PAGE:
Posted by : David Guyll August 19, 2014
I have however read quite a few in my time: In Search of the Unknown, that one adventure with the crashed space ship, Expedition to Castle Ravenloft, every single goddamn adventure from the Age of Worms, Savage Tide, and Rise of the Runelords adventure paths, all of the official WotC ones for 4th Edition, a bunch from Dungeon (from 2nd to 4th Edition), and more.
Some are okay, but most are pretty forgettable when they aren't terrible (though there are some "memorable" stinkers in the mix), which is just part of why my favorite would have to be H1: Keep on the Shadowfell, aka a shining example that Mike Mearls has no fucking clue what to do with 4th Edition (which would explain his "warlords shouting wounds closed" statement).
To be fair it's not the worst published adventure out there, but between the fucking nonsense plot, confusing motivations of the utterly inept villain (who also left letters on his hired help, and was trying to open a portal to a plane that was in fact not inhabited by the guy he was trying to summon), and seemingly random assortment of monsters it comes pretty damned close. So if it's not the worse, and certainly not the best, why the hell am I choosing it?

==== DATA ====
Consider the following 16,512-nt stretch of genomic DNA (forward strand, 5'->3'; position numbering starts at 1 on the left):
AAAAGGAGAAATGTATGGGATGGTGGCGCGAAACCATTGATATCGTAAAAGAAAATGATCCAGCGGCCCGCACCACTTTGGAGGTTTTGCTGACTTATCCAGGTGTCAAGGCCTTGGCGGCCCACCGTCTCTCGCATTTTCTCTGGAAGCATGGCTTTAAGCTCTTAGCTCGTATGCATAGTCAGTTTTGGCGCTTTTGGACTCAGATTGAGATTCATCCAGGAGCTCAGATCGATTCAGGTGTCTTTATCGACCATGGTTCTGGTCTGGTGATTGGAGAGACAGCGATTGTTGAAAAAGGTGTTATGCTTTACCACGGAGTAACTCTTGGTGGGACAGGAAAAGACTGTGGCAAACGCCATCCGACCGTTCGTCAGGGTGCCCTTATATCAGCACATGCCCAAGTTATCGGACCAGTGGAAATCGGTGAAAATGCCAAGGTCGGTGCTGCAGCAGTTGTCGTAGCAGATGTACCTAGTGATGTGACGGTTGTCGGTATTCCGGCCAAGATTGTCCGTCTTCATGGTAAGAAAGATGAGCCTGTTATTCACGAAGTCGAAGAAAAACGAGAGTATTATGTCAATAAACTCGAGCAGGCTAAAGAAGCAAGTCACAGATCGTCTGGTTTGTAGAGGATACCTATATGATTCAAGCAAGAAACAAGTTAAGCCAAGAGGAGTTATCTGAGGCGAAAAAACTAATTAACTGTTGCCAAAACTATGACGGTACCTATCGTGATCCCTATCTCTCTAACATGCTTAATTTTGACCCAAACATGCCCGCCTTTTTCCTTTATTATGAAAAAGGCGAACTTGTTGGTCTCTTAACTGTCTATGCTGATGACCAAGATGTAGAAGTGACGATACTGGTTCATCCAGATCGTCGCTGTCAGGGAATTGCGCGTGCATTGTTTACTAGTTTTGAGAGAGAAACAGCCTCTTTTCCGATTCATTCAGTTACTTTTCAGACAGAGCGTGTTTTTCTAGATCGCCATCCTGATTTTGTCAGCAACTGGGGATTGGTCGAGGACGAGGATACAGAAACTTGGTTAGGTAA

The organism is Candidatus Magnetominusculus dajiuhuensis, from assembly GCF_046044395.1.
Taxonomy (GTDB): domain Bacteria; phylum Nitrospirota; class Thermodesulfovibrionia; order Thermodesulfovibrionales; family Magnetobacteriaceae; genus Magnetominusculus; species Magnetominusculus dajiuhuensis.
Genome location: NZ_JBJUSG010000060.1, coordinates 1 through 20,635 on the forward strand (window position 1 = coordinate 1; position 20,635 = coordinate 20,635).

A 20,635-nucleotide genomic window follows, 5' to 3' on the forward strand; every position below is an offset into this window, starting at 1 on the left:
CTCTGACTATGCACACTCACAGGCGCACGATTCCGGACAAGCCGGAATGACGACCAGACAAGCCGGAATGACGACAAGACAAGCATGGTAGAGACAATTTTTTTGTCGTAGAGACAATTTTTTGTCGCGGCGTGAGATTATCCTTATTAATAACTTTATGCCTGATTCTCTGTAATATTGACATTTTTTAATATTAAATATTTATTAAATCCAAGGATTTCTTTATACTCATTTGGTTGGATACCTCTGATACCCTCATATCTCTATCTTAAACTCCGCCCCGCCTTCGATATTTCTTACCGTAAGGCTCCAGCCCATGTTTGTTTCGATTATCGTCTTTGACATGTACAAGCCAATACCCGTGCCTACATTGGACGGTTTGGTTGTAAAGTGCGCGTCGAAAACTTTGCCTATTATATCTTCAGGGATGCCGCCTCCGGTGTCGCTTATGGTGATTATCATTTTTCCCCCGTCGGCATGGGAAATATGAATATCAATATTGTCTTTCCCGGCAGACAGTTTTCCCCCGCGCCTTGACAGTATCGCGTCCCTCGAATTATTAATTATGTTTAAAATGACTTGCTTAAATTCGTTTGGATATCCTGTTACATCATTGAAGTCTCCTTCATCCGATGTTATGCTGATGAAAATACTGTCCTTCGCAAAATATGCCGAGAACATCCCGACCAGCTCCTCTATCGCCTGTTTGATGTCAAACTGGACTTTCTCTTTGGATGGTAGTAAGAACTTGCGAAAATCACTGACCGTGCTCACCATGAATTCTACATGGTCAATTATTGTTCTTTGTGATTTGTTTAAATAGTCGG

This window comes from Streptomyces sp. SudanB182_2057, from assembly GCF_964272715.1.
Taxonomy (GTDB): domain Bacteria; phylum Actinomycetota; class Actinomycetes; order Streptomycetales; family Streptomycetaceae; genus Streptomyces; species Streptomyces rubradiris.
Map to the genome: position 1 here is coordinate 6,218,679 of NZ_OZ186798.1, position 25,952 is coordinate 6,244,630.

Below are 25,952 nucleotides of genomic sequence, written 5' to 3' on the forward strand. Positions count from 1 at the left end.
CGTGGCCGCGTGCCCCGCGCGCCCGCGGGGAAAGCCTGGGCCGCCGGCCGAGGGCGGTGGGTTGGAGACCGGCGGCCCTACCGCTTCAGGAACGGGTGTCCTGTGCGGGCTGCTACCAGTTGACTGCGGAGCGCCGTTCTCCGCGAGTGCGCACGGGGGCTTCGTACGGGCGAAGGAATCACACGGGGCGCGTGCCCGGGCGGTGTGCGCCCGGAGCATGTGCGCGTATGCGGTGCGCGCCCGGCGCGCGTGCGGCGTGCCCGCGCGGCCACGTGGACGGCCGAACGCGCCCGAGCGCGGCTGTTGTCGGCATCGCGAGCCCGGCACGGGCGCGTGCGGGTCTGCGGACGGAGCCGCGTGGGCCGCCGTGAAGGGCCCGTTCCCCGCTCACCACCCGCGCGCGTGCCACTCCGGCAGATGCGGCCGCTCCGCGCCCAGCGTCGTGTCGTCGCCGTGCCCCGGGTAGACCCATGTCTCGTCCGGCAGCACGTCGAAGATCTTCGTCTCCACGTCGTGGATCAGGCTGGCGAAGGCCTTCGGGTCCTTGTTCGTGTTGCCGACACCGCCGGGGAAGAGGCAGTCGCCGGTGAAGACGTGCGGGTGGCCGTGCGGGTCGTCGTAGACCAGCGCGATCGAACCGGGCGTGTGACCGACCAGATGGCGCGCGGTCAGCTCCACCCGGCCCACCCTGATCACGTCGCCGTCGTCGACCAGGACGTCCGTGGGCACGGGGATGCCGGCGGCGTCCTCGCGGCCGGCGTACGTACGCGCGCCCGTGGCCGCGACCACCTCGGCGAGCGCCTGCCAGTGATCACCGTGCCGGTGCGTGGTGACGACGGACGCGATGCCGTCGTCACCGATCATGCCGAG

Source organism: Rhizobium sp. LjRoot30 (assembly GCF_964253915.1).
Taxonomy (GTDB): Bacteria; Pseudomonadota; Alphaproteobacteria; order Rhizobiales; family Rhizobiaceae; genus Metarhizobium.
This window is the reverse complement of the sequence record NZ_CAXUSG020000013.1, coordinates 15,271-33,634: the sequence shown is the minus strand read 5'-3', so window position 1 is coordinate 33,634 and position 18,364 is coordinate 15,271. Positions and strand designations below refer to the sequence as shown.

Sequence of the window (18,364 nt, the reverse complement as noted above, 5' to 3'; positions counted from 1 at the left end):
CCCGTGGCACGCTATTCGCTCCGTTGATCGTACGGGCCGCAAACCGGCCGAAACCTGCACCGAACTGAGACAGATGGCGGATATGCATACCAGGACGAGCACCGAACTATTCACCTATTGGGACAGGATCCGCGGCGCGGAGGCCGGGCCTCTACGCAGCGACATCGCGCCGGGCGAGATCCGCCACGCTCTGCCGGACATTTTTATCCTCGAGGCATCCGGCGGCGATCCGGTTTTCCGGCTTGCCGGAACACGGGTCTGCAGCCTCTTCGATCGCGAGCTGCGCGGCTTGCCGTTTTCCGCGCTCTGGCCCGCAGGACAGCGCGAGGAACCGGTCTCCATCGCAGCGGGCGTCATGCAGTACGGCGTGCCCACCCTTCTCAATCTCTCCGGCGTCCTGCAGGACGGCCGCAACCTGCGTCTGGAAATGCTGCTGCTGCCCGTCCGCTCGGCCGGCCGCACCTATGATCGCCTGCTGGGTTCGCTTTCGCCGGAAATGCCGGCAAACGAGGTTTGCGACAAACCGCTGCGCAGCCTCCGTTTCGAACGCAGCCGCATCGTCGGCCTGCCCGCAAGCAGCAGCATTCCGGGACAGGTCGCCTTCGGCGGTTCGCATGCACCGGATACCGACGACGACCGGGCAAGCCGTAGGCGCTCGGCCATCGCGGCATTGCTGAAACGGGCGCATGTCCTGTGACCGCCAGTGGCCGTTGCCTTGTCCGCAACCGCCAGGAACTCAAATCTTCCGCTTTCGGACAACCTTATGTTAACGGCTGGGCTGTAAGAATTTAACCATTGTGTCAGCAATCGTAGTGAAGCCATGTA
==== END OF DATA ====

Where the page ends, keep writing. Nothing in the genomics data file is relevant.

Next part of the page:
Because ironically it is the adventure that I have simultaneously run the most, and put the most work into improving (as well as converting it to 5th Edition and doing a post on running it in Dungeon World). My group was barely able to get through it the first time because of how retarded it was, so after that I started just pulling shit out of my ass and largely make it up on the fly, only keeping the general idea that there were kobolds doing kobold things, and a death cult doing death cult things.
I blogged numerous times about the changes I made, and eventually compiled all of them into a document that changed virtually every aspect about the adventure, from the kobold lair (which featured a young green dragon as the "end boss"), to the ruins of Shadowfell Keep, to the catacombs underneath (which featured a pair of skill challenges to represent exploring the catacombs and trying to seal the gate). When I started converting it to 5th Edition some areas got improved maps, or maps at all, and both Sir Keegan and the ghost of his wife got more meaningful roles.
Call it a frustrating, sometimes disappointing labor of love. Call it something akin to Stockholm Syndrome. The main point is that in the end this terrible, confusing adventure has given me a lot of laughs (at the writing's expense), and eventually after a lot of work even some good times, and that's why it's my favorite.